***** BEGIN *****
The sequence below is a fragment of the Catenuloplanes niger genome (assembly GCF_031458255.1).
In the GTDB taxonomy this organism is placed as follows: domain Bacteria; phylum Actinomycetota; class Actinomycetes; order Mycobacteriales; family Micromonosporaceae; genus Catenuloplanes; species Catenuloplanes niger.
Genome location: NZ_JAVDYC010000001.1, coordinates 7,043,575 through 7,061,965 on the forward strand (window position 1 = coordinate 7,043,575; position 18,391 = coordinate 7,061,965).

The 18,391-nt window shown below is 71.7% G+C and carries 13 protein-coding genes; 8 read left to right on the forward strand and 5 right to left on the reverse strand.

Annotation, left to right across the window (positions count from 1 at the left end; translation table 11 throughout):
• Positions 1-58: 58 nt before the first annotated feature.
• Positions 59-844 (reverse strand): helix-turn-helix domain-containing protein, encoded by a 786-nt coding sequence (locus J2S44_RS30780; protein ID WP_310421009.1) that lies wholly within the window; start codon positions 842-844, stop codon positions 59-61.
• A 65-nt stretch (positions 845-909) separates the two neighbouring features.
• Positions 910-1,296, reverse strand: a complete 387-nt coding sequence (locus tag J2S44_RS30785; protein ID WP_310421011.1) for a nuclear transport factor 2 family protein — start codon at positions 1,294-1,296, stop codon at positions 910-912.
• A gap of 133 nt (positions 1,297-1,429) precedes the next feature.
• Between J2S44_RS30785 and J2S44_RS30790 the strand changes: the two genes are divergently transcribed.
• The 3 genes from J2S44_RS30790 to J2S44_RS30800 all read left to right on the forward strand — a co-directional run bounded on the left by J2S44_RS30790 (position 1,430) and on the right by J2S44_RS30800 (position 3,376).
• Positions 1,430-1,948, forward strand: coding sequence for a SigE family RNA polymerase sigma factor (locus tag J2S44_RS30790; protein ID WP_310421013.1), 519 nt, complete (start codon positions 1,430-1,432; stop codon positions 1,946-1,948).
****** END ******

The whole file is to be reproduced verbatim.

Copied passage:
The sequence below is a fragment of the Catenuloplanes niger genome (assembly GCF_031458255.1).
In the GTDB taxonomy this organism is placed as follows: domain Bacteria; phylum Actinomycetota; class Actinomycetes; order Mycobacteriales; family Micromonosporaceae; genus Catenuloplanes; species Catenuloplanes niger.
Genome location: NZ_JAVDYC010000001.1, coordinates 7,043,575 through 7,061,965 on the forward strand (window position 1 = coordinate 7,043,575; position 18,391 = coordinate 7,061,965).

The 18,391-nt window shown below is 71.7% G+C and carries 13 protein-coding genes; 8 read left to right on the forward strand and 5 right to left on the reverse strand.

Annotation, left to right across the window (positions count from 1 at the left end; translation table 11 throughout):
• Positions 1-58: 58 nt before the first annotated feature.
• Positions 59-844 (reverse strand): helix-turn-helix domain-containing protein, encoded by a 786-nt coding sequence (locus J2S44_RS30780; protein ID WP_310421009.1) that lies wholly within the window; start codon positions 842-844, stop codon positions 59-61.
• A 65-nt stretch (positions 845-909) separates the two neighbouring features.
• Positions 910-1,296, reverse strand: a complete 387-nt coding sequence (locus tag J2S44_RS30785; protein ID WP_310421011.1) for a nuclear transport factor 2 family protein — start codon at positions 1,294-1,296, stop codon at positions 910-912.
• A gap of 133 nt (positions 1,297-1,429) precedes the next feature.
• Between J2S44_RS30785 and J2S44_RS30790 the strand changes: the two genes are divergently transcribed.
• The 3 genes from J2S44_RS30790 to J2S44_RS30800 all read left to right on the forward strand — a co-directional run bounded on the left by J2S44_RS30790 (position 1,430) and on the right by J2S44_RS30800 (position 3,376).
• Positions 1,430-1,948, forward strand: coding sequence for a SigE family RNA polymerase sigma factor (locus tag J2S44_RS30790; protein ID WP_310421013.1), 519 nt, complete (start codon positions 1,430-1,432; stop codon positions 1,946-1,948).